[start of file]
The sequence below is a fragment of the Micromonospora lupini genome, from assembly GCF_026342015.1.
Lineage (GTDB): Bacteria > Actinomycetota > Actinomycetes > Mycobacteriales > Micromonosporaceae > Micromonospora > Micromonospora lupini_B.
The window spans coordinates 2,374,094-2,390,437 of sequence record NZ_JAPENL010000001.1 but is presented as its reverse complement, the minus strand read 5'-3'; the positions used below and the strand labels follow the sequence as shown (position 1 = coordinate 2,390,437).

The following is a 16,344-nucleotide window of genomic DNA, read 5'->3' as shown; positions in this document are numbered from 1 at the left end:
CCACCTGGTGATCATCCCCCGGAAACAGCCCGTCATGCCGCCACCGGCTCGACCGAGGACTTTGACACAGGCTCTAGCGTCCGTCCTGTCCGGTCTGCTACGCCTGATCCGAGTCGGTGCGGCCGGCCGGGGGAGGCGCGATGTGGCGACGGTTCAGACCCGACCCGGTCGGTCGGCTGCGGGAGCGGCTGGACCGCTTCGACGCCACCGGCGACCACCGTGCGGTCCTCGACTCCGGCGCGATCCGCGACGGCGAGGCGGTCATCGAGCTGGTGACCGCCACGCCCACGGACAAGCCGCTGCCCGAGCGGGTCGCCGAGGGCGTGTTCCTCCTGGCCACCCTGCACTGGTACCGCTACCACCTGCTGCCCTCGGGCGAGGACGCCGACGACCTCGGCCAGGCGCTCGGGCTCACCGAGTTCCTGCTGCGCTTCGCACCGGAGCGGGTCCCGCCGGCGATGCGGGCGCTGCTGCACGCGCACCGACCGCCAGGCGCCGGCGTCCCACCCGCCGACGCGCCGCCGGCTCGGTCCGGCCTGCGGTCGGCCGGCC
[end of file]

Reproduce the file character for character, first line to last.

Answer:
The sequence below is a fragment of the Micromonospora lupini genome, from assembly GCF_026342015.1.
Lineage (GTDB): Bacteria > Actinomycetota > Actinomycetes > Mycobacteriales > Micromonosporaceae > Micromonospora > Micromonospora lupini_B.
The window spans coordinates 2,374,094-2,390,437 of sequence record NZ_JAPENL010000001.1 but is presented as its reverse complement, the minus strand read 5'-3'; the positions used below and the strand labels follow the sequence as shown (position 1 = coordinate 2,390,437).

The following is a 16,344-nucleotide window of genomic DNA, read 5'->3' as shown; positions in this document are numbered from 1 at the left end:
CCACCTGGTGATCATCCCCCGGAAACAGCCCGTCATGCCGCCACCGGCTCGACCGAGGACTTTGACACAGGCTCTAGCGTCCGTCCTGTCCGGTCTGCTACGCCTGATCCGAGTCGGTGCGGCCGGCCGGGGGAGGCGCGATGTGGCGACGGTTCAGACCCGACCCGGTCGGTCGGCTGCGGGAGCGGCTGGACCGCTTCGACGCCACCGGCGACCACCGTGCGGTCCTCGACTCCGGCGCGATCCGCGACGGCGAGGCGGTCATCGAGCTGGTGACCGCCACGCCCACGGACAAGCCGCTGCCCGAGCGGGTCGCCGAGGGCGTGTTCCTCCTGGCCACCCTGCACTGGTACCGCTACCACCTGCTGCCCTCGGGCGAGGACGCCGACGACCTCGGCCAGGCGCTCGGGCTCACCGAGTTCCTGCTGCGCTTCGCACCGGAGCGGGTCCCGCCGGCGATGCGGGCGCTGCTGCACGCGCACCGACCGCCAGGCGCCGGCGTCCCACCCGCCGACGCGCCGCCGGCTCGGTCCGGCCTGCGGTCGGCCGGCC